501.BB/1–1646: Telegram

The Acting Secretary of State to the Secretary of State, at London


503. UNDel 68. Reurtel 348 Jan 11, 4 p.m., DelUN 44. In the absence of circumstances calling for an official expression of this Govt’s position regarding Anglo-Levant Agreements Dept does not contemplate at least for present communicating its views to French and Brit Govts on any more formal basis than has already been done. We have authorized Legations at Beirut and Damascus to inform Lebanese and Syrian Govts that we were not parties to negotiations which led to conclusion of these agreements and that this Govt had not given its approval thereto; we have told Brit informally of our views regarding them; and we have authorized Emb at Paris to bring our views to attention of French Govt on appropriate occasion. (See Dept’s 413 Dec 20 9 pm and 420 Dec 28 7 pm to Beirut,19 and 60 Jan 5, 6 pm. to Paris, all repeated to London.)

Benard, First Sec French Emb, called Jan 9 to inquire re press report from Cairo that US would support Syria and Lebanon if they presented their case to UNO. He was told that Dept had not been asked for such assurances and would not give them if requested; that we recently told Iran, in reply to similar request for advance assurance of support before UNO, that we did not consider it in keeping with spirit of UNO to give such assurances in advance in any case to be brought before that body.20 We added that for same reason we frankly objected to provision of Franco-Brit Agreement in which Britain and France gave each other guarantees in advance regarding [Page 758] sympathetic attitude which each would take vis-à-vis other in case which might be brought before UNO concerning Middle East. Benard was also informed that we did not like provision of Agreement which contains assurances of their “intention of doing nothing to supplant the interests or responsibilities of the other in the Middle East”. In reply to these observations Benard remarked that he knew that our policy had been clear in this respect since our 1924 Treaty with France.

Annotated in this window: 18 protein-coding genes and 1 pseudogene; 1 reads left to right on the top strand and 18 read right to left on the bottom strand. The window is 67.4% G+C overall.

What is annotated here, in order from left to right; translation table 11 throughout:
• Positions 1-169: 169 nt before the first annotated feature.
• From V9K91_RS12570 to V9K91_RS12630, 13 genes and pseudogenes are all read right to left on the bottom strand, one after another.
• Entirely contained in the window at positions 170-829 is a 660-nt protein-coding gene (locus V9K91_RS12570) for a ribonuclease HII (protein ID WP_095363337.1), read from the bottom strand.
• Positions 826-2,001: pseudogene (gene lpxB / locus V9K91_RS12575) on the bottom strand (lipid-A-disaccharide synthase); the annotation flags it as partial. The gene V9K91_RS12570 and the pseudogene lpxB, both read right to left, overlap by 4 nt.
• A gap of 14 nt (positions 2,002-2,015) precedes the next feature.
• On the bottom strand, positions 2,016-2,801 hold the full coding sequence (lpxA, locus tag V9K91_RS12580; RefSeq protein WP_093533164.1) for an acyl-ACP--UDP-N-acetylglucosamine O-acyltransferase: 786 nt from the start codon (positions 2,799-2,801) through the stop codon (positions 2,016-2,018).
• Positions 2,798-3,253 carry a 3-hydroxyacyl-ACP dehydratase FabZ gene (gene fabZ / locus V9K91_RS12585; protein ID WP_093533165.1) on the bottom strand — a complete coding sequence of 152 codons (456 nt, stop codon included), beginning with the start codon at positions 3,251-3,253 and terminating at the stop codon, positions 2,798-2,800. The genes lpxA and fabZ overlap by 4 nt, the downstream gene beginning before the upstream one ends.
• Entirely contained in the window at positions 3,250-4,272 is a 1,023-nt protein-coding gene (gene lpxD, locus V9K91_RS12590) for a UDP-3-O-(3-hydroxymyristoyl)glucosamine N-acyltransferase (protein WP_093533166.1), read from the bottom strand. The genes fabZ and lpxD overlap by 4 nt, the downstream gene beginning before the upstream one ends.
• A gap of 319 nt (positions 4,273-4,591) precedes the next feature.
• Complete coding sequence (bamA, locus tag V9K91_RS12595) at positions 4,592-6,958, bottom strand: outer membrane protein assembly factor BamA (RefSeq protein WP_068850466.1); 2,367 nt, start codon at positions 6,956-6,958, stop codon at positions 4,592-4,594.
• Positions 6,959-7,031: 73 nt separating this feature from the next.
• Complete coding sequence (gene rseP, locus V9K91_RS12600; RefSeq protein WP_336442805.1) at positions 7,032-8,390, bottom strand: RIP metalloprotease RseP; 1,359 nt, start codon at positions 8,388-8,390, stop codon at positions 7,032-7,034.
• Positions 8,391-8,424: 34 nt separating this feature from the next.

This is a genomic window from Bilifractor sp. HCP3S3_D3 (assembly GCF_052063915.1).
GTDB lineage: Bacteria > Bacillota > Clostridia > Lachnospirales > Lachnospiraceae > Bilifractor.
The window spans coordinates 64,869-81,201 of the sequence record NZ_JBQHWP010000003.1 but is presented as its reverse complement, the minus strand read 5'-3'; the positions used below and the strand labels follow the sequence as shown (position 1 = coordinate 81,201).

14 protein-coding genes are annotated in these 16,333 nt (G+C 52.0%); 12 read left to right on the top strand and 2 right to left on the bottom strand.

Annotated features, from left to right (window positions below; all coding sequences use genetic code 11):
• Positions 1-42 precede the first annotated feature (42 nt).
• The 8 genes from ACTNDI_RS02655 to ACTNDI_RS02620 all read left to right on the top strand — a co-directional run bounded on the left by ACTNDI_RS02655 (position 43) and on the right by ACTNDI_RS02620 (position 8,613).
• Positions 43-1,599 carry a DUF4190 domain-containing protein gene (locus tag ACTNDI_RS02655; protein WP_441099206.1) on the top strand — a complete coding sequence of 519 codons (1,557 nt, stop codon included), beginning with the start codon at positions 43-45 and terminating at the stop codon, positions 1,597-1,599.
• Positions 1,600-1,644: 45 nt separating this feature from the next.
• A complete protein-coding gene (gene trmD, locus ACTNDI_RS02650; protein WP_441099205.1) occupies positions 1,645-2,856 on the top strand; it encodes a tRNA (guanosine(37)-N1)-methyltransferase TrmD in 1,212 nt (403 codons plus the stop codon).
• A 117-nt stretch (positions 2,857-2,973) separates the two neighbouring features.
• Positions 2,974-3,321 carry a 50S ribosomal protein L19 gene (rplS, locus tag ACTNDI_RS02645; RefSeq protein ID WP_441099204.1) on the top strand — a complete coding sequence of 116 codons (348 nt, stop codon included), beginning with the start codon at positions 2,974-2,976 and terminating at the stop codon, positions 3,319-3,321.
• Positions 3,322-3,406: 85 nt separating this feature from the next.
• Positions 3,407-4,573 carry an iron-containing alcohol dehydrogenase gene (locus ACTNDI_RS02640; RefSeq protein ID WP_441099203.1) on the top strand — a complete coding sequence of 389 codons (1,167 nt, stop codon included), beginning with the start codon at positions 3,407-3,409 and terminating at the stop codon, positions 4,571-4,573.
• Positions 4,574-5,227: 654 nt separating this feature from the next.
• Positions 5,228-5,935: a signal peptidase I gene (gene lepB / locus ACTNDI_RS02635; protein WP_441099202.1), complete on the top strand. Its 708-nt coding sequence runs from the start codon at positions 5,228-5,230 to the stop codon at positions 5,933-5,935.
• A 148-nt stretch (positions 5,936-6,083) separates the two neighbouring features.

Dept has taken the position that each member of UNO should be free to decide for itself whether it should present any complaint which it may have to UNO now or later, although Dept naturally hopes that UNO would not be compelled at this organizational juncture to face a problem of this kind.

Sent to UNdel London. Repeated Paris, and Beirut for Damascus.

  1. Foreign Relations, 1945, vol. viii, pp. 1184 and 1187.
  2. See telegram 4, January 2, to Tehran, p. 292.